NMR Structure of the Full-length Linear Dimer of Stem-Loop-1 RNA in the HIV-1 Dimer Initiation Site.Ulyanov, N.B., Mujeeb, A., Du, Z., Tonelli, M., Parslow, T.G., James, T.L.
(2006) J.Biol.Chem. 281: 16168-16177
- PubMed: 16603544
- DOI: 10.1074/jbc.M601711200
- PubMed Abstract:
The packaging signal of HIV-1 RNA contains a stem-loop structure, SL1, which serves as the dimerization initiation site for two identical copies of the genome and is important for packaging of the RNA genome into the budding virion and for overall in ...
The packaging signal of HIV-1 RNA contains a stem-loop structure, SL1, which serves as the dimerization initiation site for two identical copies of the genome and is important for packaging of the RNA genome into the budding virion and for overall infectivity. SL1 spontaneously dimerizes via a palindromic hexanucleotide sequence in its apical loop, forming a metastable kissing dimer form. Incubation with nucleocapsid protein causes this form to refold to a thermodynamically stable mature linear dimer. Here, we present an NMR structure of the latter form of the full-length SL1 sequence of the Lai HIV-1 isolate. The structure was refined using nuclear Overhauser effect and residual dipolar coupling data. The structure presents a symmetric homodimer of two RNA strands of 35 nucleotides each; it includes five stems separated by four internal loops. The central palindromic stem is surrounded by two symmetric adenine-rich 1-2 internal loops, A-bulges. All three adenines in each A-bulge are stacked inside the helix, consistent with the solution structures of shorter SL1 constructs determined previously. The outer 4-base pair stems and, proximal to them, purine-rich 1-3 internal loops, or G-bulges, are the least stable parts of the molecule. The G-bulges display high conformational variability in the refined ensemble of structures, despite the availability of many structural restraints for this region. Nevertheless, most conformations share a similar structural motif: a guanine and an adenine from opposite strands form a GA mismatch stacked on the top of the neighboring stem. The two remaining guanines are exposed, one in the minor groove and another in the major groove side of the helix, consistent with secondary structure probing data for SL1. These guanines may be recognized by the nucleocapsid protein, which binds tightly to the G-bulge in vitro.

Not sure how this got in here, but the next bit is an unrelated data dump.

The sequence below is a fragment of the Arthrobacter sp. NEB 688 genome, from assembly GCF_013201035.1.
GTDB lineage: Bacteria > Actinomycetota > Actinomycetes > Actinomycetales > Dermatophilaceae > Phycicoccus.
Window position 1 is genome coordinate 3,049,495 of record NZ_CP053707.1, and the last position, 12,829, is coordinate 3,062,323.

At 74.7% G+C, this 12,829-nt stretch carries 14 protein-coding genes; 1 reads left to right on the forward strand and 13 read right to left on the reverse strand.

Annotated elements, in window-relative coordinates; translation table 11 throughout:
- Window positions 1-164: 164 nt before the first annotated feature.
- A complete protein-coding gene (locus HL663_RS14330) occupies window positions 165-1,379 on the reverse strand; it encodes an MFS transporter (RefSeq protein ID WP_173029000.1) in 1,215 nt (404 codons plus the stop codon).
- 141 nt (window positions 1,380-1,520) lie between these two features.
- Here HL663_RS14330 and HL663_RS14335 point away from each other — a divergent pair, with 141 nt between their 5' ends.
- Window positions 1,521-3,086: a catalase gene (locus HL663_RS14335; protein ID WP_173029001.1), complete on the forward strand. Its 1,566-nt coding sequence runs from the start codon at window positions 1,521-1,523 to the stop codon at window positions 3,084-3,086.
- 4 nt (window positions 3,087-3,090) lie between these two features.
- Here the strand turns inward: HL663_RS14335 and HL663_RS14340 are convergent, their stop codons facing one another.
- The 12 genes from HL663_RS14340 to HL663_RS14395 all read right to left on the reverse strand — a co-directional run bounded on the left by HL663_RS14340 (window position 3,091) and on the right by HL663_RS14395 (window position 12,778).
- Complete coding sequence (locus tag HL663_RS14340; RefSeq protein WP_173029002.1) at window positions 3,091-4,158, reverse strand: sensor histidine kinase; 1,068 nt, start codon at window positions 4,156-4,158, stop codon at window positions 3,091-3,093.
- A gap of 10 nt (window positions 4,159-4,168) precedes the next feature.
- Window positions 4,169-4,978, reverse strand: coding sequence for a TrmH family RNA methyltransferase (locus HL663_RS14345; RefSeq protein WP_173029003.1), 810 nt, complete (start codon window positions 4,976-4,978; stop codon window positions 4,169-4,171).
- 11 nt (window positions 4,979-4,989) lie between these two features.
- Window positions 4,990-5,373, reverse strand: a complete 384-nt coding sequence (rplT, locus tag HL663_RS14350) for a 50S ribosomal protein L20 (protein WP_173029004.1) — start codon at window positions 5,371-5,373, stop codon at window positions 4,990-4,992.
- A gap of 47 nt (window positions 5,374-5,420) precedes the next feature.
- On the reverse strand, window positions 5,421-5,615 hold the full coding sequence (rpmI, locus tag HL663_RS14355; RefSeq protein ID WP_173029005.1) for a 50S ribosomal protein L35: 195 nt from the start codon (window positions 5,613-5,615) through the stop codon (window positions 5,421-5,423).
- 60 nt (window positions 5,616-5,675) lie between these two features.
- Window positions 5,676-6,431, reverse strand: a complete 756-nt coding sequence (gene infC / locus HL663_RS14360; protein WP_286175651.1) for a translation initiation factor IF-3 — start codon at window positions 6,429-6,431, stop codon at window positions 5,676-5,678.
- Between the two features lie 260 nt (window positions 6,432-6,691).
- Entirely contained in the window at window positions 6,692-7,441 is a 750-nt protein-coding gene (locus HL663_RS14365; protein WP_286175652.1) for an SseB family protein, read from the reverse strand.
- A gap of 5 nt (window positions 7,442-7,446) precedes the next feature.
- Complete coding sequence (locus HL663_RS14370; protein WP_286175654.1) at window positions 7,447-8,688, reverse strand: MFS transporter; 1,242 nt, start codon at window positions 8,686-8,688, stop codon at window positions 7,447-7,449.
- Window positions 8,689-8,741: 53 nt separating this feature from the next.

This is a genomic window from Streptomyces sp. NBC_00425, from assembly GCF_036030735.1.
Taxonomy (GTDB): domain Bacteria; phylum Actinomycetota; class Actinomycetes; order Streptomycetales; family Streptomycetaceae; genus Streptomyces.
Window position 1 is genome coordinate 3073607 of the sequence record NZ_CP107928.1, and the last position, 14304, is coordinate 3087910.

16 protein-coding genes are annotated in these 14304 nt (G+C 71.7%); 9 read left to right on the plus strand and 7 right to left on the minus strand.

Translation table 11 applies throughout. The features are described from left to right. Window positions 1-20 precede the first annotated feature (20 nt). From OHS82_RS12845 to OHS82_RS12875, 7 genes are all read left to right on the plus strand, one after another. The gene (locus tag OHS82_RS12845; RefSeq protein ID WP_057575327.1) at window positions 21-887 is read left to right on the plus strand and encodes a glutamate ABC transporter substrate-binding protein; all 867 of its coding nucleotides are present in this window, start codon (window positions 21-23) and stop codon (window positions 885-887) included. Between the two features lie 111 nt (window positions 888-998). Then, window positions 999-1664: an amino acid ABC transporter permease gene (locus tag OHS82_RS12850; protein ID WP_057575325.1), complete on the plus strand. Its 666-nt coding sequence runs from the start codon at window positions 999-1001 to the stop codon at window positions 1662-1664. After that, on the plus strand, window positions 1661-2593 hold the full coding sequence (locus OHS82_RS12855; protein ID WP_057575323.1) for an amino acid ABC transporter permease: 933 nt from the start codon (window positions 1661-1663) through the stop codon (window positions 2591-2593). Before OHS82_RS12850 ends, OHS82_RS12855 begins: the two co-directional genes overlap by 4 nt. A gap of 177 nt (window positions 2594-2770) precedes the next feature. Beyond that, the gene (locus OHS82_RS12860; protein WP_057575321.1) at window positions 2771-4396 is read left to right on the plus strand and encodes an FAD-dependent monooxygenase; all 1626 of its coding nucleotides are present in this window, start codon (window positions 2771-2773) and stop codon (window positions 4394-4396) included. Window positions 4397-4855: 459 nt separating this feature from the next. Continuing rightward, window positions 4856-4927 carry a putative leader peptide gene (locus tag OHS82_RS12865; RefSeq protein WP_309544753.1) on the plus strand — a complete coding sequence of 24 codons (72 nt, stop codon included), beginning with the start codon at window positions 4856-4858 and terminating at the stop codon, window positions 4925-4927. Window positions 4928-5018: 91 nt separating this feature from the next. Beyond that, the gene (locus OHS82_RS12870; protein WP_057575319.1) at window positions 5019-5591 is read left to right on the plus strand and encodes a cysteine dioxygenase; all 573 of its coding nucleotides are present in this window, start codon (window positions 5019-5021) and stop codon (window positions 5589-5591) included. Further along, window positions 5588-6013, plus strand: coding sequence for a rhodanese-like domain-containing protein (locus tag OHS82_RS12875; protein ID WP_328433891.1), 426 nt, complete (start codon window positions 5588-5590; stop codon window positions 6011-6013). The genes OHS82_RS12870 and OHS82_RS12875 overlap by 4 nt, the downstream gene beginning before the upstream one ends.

Department of Pharmaceutical Chemistry, University of California, San Francisco, California 94143, USA.